This essay appears in the April 7-20, 2014 issue of New York magazine.
An extensive body of research has linked community and strong social support to good health, less stress and increased longevity. Prioritizing time with friends, family, community groups and even pets can go far in increasing well-being during your golden years.
Spending time in nature has been shown to reduce stress levels and improve quality of life. A recent UK study found that urban-dwellers reported less mental distress and higher life satisfaction when they were living in greener areas. Try to fit in a daily walk or outdoor recreational activity, and if possible, plan trips to relaxing places of natural beauty.
Mindfulness -- the practice of cultivating a focused awareness on the present moment -- can not only improve the quality of your life, but it can also improve your health. Practicing mindfulness meditation can improve your sleep quality, boost focus, support weight loss goals and reduce stress, among other health advantages. But the best part? It will help you to make the most of your life by making you take note of all that's around you.
Exercising the brain is just as important as exercising the body in aging well and maintaining good health through your golden years. Keep the mind agile and sharp through crossword puzzles, sudoku, and brain-training games. "It’s huge for the brain," said Hall. "Instead of it getting stale and old and not getting the oxygen, water and blood that it needs, these exercises work the brain just like you’d be working out in the gym. "
Whether it's yoga, meditation or jogging, find a stress-relief tactic that works for you, and make it a part of your daily routine. Whatever it is, creating a simple daily stress-reduction routine wil keep your mind calm and help ward off the negative health impacts of chronic stress.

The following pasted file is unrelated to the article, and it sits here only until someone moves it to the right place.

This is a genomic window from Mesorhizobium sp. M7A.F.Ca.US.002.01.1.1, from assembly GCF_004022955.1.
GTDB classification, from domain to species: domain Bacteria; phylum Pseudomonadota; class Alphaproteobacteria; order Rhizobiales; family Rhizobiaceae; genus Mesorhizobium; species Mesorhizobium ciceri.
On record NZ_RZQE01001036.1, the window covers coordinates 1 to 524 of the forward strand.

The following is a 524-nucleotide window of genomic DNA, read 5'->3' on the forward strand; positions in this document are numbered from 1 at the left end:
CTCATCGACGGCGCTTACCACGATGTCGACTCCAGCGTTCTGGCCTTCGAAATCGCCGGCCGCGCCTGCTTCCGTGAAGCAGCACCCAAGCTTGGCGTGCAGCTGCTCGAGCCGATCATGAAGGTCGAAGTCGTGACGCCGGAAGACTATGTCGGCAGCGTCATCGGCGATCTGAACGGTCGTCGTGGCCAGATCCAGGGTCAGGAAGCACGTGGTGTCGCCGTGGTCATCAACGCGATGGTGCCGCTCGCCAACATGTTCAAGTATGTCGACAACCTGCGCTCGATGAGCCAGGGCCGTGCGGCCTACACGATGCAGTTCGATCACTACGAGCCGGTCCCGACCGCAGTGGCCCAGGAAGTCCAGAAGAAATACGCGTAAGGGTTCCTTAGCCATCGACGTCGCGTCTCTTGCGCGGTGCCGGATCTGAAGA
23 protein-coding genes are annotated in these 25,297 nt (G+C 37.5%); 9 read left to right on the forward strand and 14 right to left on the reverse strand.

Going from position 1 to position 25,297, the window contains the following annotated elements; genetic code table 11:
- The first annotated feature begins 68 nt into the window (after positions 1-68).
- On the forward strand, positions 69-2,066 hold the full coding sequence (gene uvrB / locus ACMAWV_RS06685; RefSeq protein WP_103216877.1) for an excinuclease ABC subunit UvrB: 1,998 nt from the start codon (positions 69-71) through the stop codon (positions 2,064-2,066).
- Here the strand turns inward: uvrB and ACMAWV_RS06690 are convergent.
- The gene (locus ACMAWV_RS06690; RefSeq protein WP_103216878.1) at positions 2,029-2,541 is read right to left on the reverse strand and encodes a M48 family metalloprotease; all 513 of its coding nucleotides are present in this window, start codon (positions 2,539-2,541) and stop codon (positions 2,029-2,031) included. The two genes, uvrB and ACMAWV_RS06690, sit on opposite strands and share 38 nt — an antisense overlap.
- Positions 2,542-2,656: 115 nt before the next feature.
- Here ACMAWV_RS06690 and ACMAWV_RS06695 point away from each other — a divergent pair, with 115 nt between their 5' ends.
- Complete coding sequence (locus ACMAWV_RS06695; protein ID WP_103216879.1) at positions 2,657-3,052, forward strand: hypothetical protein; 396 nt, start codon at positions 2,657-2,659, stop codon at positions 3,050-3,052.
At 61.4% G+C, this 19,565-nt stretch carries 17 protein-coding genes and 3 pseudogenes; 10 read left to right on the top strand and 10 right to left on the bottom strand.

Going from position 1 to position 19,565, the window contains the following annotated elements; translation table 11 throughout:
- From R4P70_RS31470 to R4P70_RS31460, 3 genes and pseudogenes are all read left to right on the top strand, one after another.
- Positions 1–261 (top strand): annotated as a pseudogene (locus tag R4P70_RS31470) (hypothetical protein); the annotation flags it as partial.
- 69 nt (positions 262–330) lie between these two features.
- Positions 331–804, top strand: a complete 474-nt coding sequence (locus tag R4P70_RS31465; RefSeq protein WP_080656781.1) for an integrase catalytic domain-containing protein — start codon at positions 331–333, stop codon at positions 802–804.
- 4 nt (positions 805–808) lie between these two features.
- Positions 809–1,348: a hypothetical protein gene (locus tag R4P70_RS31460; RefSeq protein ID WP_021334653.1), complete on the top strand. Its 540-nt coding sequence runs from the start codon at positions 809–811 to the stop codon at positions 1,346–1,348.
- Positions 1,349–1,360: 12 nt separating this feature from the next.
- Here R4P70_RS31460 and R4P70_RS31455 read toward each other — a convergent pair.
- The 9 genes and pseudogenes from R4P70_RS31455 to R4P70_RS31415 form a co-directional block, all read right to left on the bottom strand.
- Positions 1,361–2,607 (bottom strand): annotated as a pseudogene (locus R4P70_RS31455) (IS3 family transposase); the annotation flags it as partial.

The Buddha once said that the only constant in life is change, and this is never more true than in your post 50 years, when many life-changing events are taking place. At this stage in your life, everything is shifting -- and it can be difficult to keep up with all the transformation and movement. Work on accepting the changes in your daily life by consciously attempting to let go and accept the present moment. Click here for inspiration from wellness experts on the little and big things they've stopped stressing over.
Financial health is a crucial component of a relaxing, stress-free older adulthood and retirement. Plan for the future as early as possible, and develop financial habits with your retirement in mind to minimize money stress later in life when you should be enjoying yourself. Click here for helpful money management information for retirees.
The health benefits of gratitude are many, included increased well-being, improved sleep, stronger relationships and better heart health. Instead of dwelling on health problems, financial woes or family issues, try to focus on what you're grateful for in life. Keep a gratitude journal where you write down a list of things you're thankful for every day, and try to flip around negative situations so that you see their silver lining (for example, if you're missing a loved one, focus on what they've added to your life).